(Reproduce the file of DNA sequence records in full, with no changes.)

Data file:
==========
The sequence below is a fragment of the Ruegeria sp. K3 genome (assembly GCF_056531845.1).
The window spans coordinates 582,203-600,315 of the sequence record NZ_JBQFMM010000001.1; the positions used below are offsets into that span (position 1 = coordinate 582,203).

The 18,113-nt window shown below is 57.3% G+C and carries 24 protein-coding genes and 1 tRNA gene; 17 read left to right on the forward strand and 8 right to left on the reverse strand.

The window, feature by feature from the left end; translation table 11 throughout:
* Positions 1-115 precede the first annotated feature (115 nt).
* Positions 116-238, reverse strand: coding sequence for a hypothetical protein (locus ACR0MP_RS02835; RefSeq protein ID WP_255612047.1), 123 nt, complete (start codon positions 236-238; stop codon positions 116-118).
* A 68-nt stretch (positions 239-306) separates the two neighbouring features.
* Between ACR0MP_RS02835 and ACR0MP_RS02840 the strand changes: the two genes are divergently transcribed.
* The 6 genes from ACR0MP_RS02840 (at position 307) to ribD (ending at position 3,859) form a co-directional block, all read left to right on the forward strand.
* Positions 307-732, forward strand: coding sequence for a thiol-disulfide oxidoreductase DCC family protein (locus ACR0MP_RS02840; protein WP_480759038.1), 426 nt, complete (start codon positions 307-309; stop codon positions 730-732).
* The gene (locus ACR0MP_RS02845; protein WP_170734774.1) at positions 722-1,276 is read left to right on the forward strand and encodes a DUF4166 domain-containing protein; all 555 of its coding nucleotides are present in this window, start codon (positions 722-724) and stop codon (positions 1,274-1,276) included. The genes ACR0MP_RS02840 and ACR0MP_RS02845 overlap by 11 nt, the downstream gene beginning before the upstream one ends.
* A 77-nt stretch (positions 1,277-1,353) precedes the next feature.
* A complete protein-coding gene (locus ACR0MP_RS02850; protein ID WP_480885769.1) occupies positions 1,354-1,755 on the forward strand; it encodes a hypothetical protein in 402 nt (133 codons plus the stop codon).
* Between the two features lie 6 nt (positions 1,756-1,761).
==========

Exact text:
The sequence below is a fragment of the Ruegeria sp. K3 genome (assembly GCF_056531845.1).
The window spans coordinates 582,203-600,315 of the sequence record NZ_JBQFMM010000001.1; the positions used below are offsets into that span (position 1 = coordinate 582,203).

The 18,113-nt window shown below is 57.3% G+C and carries 24 protein-coding genes and 1 tRNA gene; 17 read left to right on the forward strand and 8 right to left on the reverse strand.

The window, feature by feature from the left end; translation table 11 throughout:
* Positions 1-115 precede the first annotated feature (115 nt).
* Positions 116-238, reverse strand: coding sequence for a hypothetical protein (locus ACR0MP_RS02835; RefSeq protein ID WP_255612047.1), 123 nt, complete (start codon positions 236-238; stop codon positions 116-118).
* A 68-nt stretch (positions 239-306) separates the two neighbouring features.
* Between ACR0MP_RS02835 and ACR0MP_RS02840 the strand changes: the two genes are divergently transcribed.
* The 6 genes from ACR0MP_RS02840 (at position 307) to ribD (ending at position 3,859) form a co-directional block, all read left to right on the forward strand.
* Positions 307-732, forward strand: coding sequence for a thiol-disulfide oxidoreductase DCC family protein (locus ACR0MP_RS02840; protein WP_480759038.1), 426 nt, complete (start codon positions 307-309; stop codon positions 730-732).
* The gene (locus ACR0MP_RS02845; protein WP_170734774.1) at positions 722-1,276 is read left to right on the forward strand and encodes a DUF4166 domain-containing protein; all 555 of its coding nucleotides are present in this window, start codon (positions 722-724) and stop codon (positions 1,274-1,276) included. The genes ACR0MP_RS02840 and ACR0MP_RS02845 overlap by 11 nt, the downstream gene beginning before the upstream one ends.
* A 77-nt stretch (positions 1,277-1,353) precedes the next feature.
* A complete protein-coding gene (locus ACR0MP_RS02850; protein ID WP_480885769.1) occupies positions 1,354-1,755 on the forward strand; it encodes a hypothetical protein in 402 nt (133 codons plus the stop codon).
* Between the two features lie 6 nt (positions 1,756-1,761).